Local News

Council guts Permanent Fund, stalls on cop shop

At Monday night’s Homer City Council meeting on the eve of a special election to recall three council members, the council drastically transformed its budget by zeroing out the $2.3 million Homer Permanent Fund. The drama of that action highlighted the council’s indecision on a major city capital project, not yet endorsing the recommendation of the Police Station Task Force to build either a $6 million or $9 million police station on Grubstake Avenue.

DOT&PF projects in the works

Though capital projects have slowed down in Alaska because of the tight state budget, several state road and airport projects are under construction this summer or planned for the 2018 building season. Last week, the Alaska Department of Transportation and Public Facilities held a workshop last Tuesday for two 2018 road projects and then another workshop last Friday for two current jobs. Homer area residents can expect to see work done on these improvements over the next two years:

Town continues discussion on opioid addiction

Homer’s ongoing struggle with opioid addiction continued last Wednesday with a community presentation and conversation at Homer High School, “Responding to Opioid Addiction in Our Community.” Moderated by Pastor Lisa Talbott of Homer United Methodist Church, the discussion included talks by a recovering addict and the parents of a recovering addict.

Crash sends four to hospital; alcohol believed to be involved

A single-car crash on Tuesday night sent all four people in the car to South Peninsula Hospital. One victim, a 29-year-old man, had major pelvis injuries and was Medevaced to an Anchorage hospital. The crash of a Subaru happened about 8:40 p.m. June 6 just west of Kachemak Drive near the Bagel Shop. Homer Police Chief Mark Robl said the crash ejected one person from the car. Also involved were a 25-year-old man, a 28-year-old man and a 23-year-old woman. Homer Volunteer Fire Department medics and firefighters with mutual aid from Kachemak Emergency Services responded.

Seaton meeting leads to spirited debate on budget

A community meeting of about 50 people last Thursday with Rep. Paul Seaton, R-Homer, at the Legislative Information Office illustrated the current impasse in the 30th Alaska Legislature. How does Alaska continue funding state government? Some favored the House proposal of a progressive income tax. Others said the state should cut the budget or take more out of the Permanent Fund earnings.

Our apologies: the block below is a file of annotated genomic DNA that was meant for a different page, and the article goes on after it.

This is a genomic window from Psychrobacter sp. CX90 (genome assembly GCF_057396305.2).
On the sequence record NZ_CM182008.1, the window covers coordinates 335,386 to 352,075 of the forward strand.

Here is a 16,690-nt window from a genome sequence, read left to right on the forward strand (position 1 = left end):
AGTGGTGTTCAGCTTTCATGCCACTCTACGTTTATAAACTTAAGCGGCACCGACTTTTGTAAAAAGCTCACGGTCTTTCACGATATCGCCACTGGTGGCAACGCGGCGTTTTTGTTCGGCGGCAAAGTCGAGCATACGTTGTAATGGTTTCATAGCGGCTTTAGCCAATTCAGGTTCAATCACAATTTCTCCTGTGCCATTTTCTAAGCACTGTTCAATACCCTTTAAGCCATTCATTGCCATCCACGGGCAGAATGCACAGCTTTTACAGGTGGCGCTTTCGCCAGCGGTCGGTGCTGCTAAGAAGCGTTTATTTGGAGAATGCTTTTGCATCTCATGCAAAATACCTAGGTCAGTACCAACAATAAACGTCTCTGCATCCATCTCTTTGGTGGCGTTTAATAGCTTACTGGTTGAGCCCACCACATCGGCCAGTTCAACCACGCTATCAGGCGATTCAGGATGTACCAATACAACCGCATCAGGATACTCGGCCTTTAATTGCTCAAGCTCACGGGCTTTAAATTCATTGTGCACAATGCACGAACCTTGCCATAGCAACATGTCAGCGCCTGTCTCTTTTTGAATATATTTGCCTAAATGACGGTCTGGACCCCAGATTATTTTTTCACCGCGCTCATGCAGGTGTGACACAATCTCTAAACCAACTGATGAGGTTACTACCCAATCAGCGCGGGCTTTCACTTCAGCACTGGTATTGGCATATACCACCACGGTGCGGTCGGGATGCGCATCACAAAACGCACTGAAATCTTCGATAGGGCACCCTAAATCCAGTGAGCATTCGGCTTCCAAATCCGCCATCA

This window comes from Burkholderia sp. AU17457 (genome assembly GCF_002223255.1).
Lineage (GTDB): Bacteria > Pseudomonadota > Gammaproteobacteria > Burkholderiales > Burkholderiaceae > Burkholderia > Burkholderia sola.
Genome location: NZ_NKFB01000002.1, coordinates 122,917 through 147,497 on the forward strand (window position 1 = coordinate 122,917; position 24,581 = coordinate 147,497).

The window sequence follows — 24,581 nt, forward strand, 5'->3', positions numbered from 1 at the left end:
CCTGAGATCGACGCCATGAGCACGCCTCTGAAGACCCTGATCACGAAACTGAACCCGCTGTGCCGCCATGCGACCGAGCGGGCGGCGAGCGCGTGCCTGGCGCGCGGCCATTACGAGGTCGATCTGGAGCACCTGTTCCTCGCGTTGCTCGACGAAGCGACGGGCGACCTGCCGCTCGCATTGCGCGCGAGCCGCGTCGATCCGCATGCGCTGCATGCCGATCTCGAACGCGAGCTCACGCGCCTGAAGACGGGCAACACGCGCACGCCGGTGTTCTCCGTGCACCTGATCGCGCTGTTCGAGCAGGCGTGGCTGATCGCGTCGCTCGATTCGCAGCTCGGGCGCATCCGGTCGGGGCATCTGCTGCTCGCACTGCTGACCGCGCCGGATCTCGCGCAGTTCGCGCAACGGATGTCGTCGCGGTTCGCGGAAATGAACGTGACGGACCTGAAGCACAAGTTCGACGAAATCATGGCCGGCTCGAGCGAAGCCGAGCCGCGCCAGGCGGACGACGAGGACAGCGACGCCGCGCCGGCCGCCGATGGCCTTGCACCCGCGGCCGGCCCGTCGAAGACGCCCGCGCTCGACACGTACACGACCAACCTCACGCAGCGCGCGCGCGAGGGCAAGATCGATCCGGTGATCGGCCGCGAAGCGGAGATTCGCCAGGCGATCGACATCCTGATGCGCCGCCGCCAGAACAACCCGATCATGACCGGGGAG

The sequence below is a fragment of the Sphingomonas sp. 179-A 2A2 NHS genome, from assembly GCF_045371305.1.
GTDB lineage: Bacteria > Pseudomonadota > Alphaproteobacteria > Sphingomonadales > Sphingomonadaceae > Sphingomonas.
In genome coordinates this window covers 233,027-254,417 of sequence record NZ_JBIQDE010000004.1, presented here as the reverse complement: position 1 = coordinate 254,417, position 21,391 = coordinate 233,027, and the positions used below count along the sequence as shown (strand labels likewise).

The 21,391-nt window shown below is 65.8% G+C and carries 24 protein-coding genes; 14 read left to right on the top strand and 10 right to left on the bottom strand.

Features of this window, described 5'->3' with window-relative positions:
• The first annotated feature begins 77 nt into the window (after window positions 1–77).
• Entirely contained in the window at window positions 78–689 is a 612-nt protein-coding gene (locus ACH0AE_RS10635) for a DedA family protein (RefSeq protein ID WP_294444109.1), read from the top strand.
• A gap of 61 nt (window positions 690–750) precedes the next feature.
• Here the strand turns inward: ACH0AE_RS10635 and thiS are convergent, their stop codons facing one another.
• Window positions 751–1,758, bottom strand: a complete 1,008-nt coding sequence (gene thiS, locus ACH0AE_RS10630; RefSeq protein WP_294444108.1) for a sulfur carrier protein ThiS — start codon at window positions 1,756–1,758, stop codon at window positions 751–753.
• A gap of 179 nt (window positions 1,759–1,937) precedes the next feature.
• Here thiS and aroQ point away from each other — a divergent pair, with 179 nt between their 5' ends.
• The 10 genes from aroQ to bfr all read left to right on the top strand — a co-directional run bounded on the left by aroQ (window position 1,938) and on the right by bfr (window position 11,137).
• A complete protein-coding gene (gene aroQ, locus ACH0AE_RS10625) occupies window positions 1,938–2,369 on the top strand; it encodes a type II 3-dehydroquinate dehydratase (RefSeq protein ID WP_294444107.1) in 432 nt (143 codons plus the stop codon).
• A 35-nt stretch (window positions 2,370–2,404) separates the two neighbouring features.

Substance abuse and addiction forum is 6 p.m. Wednesday

A Substance Abuse and Addiction Forum is at 6 p.m. Wednesday in the Homer High School Commons. Doors open at 5:30 p.m. Alaska Governor Bill Walker declared a public health crisis earlier this year in order to combat the state’s opioid epidemic. Substance misuse and addiction are negatively affecting individuals, families and businesses on the Southern Kenai Peninsula, and prescription and non-prescription drugs are a growing concern in the community. Substance abuse was the factor ranked number one as most negatively affecting the community in all three of the last community health needs assessments for the southern peninsula.

Correction

In the May 18 Arts story “Two new memoirs raise the bar for Alaska writing,” the name of Ralph Galeano’s boat and the title of his book got mixed up. His book is “Alaska Challenge” and his former boat is “American Eagle.” The website for his book also was omitted. It is www.horsemanspress.com.

Mysterious flier hits mail boxes

“Homer residents, you’ve been served!” reads a flier that appeared in Homer mailboxes this week. “We the People will not be silenced.” The flier references a lawsuit filed by Homer City Council members Donna Aderhold, David Lewis and Catriona Reynolds seeking to halt the June 13 recall election targeting the three council members.

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